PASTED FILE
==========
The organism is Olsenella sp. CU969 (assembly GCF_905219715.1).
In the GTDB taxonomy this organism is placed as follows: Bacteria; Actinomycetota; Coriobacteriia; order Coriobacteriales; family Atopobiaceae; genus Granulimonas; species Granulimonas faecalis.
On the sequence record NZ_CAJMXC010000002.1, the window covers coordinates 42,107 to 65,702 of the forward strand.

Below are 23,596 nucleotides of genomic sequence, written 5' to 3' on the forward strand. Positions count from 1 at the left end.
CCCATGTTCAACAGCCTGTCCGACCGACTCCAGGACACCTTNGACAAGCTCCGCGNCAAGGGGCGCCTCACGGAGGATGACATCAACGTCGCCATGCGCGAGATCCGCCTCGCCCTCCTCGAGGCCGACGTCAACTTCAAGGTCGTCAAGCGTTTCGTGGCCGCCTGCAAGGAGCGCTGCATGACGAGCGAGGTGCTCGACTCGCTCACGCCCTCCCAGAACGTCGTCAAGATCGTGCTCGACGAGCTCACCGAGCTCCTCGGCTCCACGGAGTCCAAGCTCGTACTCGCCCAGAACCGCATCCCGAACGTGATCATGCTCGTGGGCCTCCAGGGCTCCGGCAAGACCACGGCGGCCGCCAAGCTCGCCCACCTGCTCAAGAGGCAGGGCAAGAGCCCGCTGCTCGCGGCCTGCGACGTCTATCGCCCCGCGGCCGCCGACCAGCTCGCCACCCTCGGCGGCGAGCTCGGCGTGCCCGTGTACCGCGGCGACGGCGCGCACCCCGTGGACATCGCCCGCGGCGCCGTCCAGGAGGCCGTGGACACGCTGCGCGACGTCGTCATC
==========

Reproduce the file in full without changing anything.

The organism is Olsenella sp. CU969 (assembly GCF_905219715.1).
In the GTDB taxonomy this organism is placed as follows: Bacteria; Actinomycetota; Coriobacteriia; order Coriobacteriales; family Atopobiaceae; genus Granulimonas; species Granulimonas faecalis.
On the sequence record NZ_CAJMXC010000002.1, the window covers coordinates 42,107 to 65,702 of the forward strand.

Below are 23,596 nucleotides of genomic sequence, written 5' to 3' on the forward strand. Positions count from 1 at the left end.
CCCATGTTCAACAGCCTGTCCGACCGACTCCAGGACACCTTNGACAAGCTCCGCGNCAAGGGGCGCCTCACGGAGGATGACATCAACGTCGCCATGCGCGAGATCCGCCTCGCCCTCCTCGAGGCCGACGTCAACTTCAAGGTCGTCAAGCGTTTCGTGGCCGCCTGCAAGGAGCGCTGCATGACGAGCGAGGTGCTCGACTCGCTCACGCCCTCCCAGAACGTCGTCAAGATCGTGCTCGACGAGCTCACCGAGCTCCTCGGCTCCACGGAGTCCAAGCTCGTACTCGCCCAGAACCGCATCCCGAACGTGATCATGCTCGTGGGCCTCCAGGGCTCCGGCAAGACCACGGCGGCCGCCAAGCTCGCCCACCTGCTCAAGAGGCAGGGCAAGAGCCCGCTGCTCGCGGCCTGCGACGTCTATCGCCCCGCGGCCGCCGACCAGCTCGCCACCCTCGGCGGCGAGCTCGGCGTGCCCGTGTACCGCGGCGACGGCGCGCACCCCGTGGACATCGCCCGCGGCGCCGTCCAGGAGGCCGTGGACACGCTGCGCGACGTCGTCATC